Subsistence incidence among Filipino individuals, or the proportion of the citizens whose income fell below the food threshold (this ratio is also referred to as representing “extreme or subsistence poverty”), was estimated at 10.7 percent in the first half of 2013, a drop from the year-before 13.4 percent, the PSA report said.

In estimating poverty incidence in the country, the PSA used for the first time as basis income data from its Annual Poverty Indicators Survey, whereas in previous years the estimates were based on the Family Income and Expenditure Survey conducted every three years.

Poverty among families—which PSA said was a crucial social indicator that guides policymakers in formulating poverty alleviation strategies—was estimated at 19.1 percent last year (based on APIS) compared to 22.3 percent in the preceding year (based on FIES), the statistics agency said.

The ratio of Filipino families in extreme poverty declined to 7.7 percent in the first half of 2013 from the year-ago 10 percent, according to the PSA estimates.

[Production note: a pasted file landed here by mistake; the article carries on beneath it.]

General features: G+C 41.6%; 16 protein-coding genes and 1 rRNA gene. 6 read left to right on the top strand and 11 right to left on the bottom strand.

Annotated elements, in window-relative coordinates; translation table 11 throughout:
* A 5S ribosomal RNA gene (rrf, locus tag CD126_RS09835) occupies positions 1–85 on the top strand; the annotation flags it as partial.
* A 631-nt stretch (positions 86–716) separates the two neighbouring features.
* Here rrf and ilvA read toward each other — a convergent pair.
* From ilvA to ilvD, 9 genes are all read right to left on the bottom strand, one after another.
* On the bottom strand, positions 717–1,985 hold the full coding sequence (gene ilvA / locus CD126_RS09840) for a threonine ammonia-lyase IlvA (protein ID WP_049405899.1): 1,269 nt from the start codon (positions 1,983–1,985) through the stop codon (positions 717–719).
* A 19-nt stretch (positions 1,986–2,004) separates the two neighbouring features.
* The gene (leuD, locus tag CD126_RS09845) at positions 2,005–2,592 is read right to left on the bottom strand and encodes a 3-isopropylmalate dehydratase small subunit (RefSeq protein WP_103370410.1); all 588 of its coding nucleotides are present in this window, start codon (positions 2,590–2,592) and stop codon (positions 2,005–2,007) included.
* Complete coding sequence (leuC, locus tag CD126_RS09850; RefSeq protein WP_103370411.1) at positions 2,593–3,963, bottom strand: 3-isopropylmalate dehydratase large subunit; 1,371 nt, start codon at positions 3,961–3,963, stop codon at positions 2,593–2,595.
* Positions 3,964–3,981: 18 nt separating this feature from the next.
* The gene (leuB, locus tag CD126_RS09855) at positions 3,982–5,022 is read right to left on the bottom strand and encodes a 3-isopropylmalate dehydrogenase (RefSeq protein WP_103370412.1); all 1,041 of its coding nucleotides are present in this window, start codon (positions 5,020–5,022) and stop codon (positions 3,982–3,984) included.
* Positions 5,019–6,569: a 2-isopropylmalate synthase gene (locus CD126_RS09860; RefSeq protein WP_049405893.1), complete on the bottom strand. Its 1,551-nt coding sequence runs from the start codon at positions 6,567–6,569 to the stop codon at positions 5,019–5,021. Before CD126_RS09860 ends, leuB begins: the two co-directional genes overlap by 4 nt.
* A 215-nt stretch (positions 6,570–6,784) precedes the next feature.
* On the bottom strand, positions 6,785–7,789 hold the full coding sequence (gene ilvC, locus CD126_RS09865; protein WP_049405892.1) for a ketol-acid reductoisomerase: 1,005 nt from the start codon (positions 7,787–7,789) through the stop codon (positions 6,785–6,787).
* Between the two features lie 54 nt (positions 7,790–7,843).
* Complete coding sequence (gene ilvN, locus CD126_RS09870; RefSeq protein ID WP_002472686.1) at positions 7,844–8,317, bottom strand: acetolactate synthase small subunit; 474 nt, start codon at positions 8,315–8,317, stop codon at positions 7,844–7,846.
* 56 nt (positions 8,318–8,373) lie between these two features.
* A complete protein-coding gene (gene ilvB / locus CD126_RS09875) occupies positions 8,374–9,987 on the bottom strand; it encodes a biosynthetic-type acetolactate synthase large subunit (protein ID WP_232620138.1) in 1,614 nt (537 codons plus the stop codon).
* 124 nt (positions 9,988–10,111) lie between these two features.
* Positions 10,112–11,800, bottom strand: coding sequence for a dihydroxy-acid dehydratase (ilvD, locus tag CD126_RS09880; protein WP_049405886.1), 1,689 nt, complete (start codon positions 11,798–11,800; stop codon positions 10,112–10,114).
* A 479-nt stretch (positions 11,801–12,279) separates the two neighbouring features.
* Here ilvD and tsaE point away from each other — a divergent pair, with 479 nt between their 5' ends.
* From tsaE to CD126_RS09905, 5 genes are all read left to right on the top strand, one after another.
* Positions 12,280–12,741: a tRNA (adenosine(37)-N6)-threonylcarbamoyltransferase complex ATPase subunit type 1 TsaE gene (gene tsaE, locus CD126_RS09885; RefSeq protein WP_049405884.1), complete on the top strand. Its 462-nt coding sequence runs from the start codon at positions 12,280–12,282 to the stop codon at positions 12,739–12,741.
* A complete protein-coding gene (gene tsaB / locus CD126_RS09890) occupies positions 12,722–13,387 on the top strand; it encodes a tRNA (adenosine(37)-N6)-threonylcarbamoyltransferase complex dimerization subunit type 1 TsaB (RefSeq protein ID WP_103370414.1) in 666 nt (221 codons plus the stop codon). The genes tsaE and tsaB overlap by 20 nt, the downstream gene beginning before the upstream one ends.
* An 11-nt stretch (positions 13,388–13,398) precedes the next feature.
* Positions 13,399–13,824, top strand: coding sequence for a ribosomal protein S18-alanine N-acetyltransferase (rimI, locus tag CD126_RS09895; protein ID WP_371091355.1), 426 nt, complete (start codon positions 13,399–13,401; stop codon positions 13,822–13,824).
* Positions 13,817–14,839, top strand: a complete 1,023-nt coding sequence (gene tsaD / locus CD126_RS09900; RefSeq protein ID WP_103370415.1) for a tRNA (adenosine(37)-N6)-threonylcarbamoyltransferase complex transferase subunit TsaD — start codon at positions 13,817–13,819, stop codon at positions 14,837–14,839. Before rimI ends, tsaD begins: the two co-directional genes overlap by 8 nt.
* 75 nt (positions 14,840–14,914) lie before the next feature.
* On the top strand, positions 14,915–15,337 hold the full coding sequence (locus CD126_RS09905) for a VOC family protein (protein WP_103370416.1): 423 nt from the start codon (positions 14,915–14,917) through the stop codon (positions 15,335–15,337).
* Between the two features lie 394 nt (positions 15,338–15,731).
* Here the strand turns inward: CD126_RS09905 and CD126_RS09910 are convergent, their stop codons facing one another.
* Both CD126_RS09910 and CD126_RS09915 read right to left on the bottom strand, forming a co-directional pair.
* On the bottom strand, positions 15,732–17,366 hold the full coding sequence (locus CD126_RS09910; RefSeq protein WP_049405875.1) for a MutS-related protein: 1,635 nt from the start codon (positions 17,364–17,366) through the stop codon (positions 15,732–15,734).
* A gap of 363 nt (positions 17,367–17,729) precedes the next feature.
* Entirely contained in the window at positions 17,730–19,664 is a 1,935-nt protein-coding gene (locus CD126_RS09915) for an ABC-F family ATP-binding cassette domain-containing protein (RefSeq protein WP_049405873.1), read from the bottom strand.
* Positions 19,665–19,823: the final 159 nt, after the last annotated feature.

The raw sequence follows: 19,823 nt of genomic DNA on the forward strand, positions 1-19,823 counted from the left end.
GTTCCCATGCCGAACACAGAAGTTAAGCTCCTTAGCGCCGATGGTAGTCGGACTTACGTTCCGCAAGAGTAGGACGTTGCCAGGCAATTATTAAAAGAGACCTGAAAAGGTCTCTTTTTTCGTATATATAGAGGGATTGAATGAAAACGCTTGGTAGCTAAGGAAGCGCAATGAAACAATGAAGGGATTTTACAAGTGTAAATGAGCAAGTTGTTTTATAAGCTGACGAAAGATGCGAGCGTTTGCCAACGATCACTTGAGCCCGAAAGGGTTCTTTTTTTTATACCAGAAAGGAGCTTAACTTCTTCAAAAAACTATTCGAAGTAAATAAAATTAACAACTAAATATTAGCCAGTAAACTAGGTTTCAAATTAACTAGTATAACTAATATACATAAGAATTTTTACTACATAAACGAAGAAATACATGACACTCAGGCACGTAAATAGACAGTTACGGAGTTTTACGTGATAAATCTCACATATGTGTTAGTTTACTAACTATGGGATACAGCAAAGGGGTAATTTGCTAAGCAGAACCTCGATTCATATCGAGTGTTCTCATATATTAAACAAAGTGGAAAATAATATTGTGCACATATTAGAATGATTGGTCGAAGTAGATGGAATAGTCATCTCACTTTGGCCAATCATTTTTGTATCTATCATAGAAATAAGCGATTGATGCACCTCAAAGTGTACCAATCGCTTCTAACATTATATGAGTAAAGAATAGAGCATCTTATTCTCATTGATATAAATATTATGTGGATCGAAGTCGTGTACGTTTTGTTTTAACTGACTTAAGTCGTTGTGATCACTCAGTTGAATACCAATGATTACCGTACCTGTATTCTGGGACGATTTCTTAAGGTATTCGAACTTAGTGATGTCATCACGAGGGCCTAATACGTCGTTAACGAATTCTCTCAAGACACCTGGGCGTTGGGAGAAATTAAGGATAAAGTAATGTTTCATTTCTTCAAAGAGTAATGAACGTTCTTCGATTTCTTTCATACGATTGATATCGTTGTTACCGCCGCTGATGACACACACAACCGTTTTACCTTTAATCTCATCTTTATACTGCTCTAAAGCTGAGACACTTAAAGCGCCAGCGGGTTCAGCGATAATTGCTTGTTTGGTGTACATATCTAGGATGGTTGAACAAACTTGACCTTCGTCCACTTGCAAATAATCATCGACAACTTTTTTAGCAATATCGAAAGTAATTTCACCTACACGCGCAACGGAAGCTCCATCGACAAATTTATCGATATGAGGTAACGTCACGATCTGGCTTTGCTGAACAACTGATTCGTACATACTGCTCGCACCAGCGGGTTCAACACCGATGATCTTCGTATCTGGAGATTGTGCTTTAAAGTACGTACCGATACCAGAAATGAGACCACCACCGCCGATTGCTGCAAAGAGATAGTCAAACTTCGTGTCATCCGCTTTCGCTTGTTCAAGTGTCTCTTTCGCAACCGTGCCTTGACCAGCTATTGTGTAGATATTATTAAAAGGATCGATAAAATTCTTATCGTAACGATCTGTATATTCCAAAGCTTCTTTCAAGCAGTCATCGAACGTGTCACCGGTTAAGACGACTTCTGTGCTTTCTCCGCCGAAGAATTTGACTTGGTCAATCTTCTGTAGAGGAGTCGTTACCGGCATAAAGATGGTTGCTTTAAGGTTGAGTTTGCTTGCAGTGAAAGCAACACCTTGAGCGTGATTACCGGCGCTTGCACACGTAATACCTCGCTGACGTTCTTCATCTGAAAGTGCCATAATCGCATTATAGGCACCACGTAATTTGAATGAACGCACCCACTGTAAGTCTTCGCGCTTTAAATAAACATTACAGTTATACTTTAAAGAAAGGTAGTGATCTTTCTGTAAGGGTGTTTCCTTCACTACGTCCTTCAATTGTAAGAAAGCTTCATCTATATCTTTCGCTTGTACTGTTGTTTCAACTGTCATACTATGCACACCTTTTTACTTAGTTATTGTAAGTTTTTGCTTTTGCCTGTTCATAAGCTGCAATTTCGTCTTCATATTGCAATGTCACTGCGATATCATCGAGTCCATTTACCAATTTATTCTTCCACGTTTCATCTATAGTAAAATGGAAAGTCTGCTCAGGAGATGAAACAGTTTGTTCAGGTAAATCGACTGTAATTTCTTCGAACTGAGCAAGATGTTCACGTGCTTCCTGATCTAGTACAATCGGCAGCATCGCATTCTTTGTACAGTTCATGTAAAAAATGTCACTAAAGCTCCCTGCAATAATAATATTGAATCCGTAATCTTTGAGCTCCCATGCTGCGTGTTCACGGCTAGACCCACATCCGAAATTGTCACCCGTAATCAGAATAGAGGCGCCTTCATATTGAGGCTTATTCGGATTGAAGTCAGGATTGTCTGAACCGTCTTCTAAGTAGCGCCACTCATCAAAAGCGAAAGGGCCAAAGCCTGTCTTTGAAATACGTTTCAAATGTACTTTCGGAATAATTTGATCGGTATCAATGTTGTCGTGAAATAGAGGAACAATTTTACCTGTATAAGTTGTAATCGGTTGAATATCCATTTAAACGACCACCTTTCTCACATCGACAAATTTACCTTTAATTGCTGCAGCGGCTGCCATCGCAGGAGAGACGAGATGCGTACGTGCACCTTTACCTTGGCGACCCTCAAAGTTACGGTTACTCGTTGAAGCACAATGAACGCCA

In nominal amounts, a Filipino family of five needed at least P5,590 on average to meet monthly basic food needs and at least P8,022 on average to meet monthly basic food and non-food needs, the PSA said. These amounts represent the monthly food threshold and monthly poverty threshold, respectively.

The PSA said the family food threshold increased by about 2.4 percent in 2013 while the poverty threshold grew by 2.6 percent.

Even if this improved poverty picture was the result of the change in the formula for computing the incidence rates, it would still be interesting to hear from the economic managers of the Aquino government whether they are happy with the apparent benefits from higher food prices derived by the poor in the provinces—never mind if these are hurting consumers in the cities.